Hack or be Hacked: The Quasi-Totalitarianism of Global Trusted Networks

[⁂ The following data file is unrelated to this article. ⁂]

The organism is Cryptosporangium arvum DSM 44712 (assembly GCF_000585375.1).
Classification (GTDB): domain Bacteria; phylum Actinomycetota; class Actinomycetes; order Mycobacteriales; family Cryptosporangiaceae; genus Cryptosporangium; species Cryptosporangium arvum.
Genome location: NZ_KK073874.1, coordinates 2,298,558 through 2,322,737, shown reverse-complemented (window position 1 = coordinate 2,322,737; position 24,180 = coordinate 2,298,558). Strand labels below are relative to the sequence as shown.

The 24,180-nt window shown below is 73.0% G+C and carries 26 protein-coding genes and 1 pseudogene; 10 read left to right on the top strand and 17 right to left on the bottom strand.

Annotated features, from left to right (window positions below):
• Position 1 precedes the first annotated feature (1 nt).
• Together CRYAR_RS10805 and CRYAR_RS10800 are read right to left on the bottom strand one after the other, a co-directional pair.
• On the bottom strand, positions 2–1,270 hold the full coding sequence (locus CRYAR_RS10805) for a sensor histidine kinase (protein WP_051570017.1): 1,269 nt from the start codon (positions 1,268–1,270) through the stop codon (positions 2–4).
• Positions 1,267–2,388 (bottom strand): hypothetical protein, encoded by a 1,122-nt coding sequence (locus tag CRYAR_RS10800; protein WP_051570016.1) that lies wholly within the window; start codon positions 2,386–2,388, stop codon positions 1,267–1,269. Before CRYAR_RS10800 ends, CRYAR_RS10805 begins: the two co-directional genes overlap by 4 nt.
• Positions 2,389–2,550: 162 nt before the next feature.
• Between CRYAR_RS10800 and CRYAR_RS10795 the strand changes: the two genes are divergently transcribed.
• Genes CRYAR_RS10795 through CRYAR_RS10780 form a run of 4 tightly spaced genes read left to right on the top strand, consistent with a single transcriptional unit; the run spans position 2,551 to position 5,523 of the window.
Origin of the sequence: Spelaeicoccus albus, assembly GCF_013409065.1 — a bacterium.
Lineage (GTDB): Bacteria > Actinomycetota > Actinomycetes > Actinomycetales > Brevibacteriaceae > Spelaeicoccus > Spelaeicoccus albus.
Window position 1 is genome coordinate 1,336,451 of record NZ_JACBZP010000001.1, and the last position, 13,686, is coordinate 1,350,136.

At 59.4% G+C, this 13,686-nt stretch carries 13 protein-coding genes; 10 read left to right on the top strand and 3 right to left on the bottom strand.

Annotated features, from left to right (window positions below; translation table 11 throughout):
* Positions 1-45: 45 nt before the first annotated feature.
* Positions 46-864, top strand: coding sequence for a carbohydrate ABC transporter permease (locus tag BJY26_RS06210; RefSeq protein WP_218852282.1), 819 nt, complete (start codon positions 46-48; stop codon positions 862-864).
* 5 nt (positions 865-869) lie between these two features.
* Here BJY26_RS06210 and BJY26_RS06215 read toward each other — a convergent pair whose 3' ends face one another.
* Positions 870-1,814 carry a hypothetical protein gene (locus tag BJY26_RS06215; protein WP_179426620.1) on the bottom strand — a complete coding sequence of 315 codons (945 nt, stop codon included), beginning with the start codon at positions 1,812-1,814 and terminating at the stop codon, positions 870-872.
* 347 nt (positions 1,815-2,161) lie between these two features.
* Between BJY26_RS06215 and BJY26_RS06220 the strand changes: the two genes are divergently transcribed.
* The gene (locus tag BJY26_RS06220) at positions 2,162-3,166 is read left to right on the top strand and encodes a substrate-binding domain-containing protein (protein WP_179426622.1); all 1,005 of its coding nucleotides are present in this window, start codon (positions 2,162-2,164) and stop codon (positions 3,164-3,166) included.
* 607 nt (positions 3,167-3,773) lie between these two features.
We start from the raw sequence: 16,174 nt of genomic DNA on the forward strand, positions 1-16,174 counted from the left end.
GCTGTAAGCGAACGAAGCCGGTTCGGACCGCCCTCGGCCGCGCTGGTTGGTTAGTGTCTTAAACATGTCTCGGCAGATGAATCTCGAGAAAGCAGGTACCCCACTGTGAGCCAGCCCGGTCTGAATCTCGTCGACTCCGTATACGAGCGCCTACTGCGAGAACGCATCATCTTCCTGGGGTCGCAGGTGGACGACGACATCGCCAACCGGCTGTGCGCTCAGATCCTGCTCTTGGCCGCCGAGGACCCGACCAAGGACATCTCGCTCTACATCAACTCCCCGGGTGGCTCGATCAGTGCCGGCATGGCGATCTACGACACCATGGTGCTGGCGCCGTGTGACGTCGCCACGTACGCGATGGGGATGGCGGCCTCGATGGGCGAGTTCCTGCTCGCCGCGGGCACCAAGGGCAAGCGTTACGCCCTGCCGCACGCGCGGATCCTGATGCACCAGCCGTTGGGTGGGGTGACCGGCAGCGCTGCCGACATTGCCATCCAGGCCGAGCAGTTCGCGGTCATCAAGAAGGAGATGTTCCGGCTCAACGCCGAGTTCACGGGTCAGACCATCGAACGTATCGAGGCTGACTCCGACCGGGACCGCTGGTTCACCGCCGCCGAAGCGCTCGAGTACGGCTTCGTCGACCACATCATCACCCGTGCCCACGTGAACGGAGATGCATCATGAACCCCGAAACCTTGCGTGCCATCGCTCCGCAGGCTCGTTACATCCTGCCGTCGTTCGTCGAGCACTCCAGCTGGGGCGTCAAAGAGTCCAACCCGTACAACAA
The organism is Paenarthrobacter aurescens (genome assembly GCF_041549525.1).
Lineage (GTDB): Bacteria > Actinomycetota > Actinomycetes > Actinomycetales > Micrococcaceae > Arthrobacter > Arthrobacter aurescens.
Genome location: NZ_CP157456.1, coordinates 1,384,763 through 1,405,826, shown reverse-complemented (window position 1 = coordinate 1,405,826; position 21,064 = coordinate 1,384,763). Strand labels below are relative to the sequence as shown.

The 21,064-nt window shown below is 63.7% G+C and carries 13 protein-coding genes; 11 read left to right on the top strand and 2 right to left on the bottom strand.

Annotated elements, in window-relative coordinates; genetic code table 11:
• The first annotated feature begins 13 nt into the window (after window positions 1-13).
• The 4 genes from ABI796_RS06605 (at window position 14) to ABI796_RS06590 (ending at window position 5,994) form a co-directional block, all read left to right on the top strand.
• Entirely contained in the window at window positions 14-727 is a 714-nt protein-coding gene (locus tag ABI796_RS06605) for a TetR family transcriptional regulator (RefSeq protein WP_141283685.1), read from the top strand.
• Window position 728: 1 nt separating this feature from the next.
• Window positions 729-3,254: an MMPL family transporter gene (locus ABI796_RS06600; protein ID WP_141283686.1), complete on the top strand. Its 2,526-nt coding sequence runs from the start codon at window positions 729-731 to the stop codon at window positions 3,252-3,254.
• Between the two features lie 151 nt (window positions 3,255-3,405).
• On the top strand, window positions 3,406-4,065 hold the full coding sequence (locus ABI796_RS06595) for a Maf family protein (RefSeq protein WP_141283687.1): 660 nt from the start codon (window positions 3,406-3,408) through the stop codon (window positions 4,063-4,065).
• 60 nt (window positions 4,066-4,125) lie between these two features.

This article focuses on digital surveillance ideology by examining specific empirical examples drawn from media reports of the Snowden affair, in order to nuance the politics, ethics, values and affects mobilized by governments and corporate elites to justify the collect-it-all practices by a ménage à trois of “trusted” global networks. It charts this political space as a sphere of action emerging against the backdrop of what we call ‘quasi-totalitarian’ mechanisms, which are fostered by alignment, collusion and imbrication of the three trusted authoritative networks. This approach accounts for a particular vexing problem in the articulation of digital politics. That is, the process of political disenfranchisement by corporations looking to profit, governments looking to regulate information flows, and coopted groups in civil society looking to appropriate the legitimate concerns of users for their own political and financial subsistence. The distinct features of this quasi-totalitarianism include a. the monopoly of digital planning on surveillance resting on back-channel and secret communication between government, tech corporate elites and, sometimes, NGOs; b. the role of civil society NGOs as mechanisms for circumventing democratic processes c. enterprise association politics that ensures that the dual goal of state (security) and capital (profit) continues unabated and unaccounted; d. the unprecedented scope in the form of total structural data acquisition by western intelligence matrixes; e. the persecution and prosecution of journalists, whistle-blowers and transparency actors outside the scope of civil society groups and f. the significant if insufficient contestation by members of the public concerning the infringement on civil liberties.
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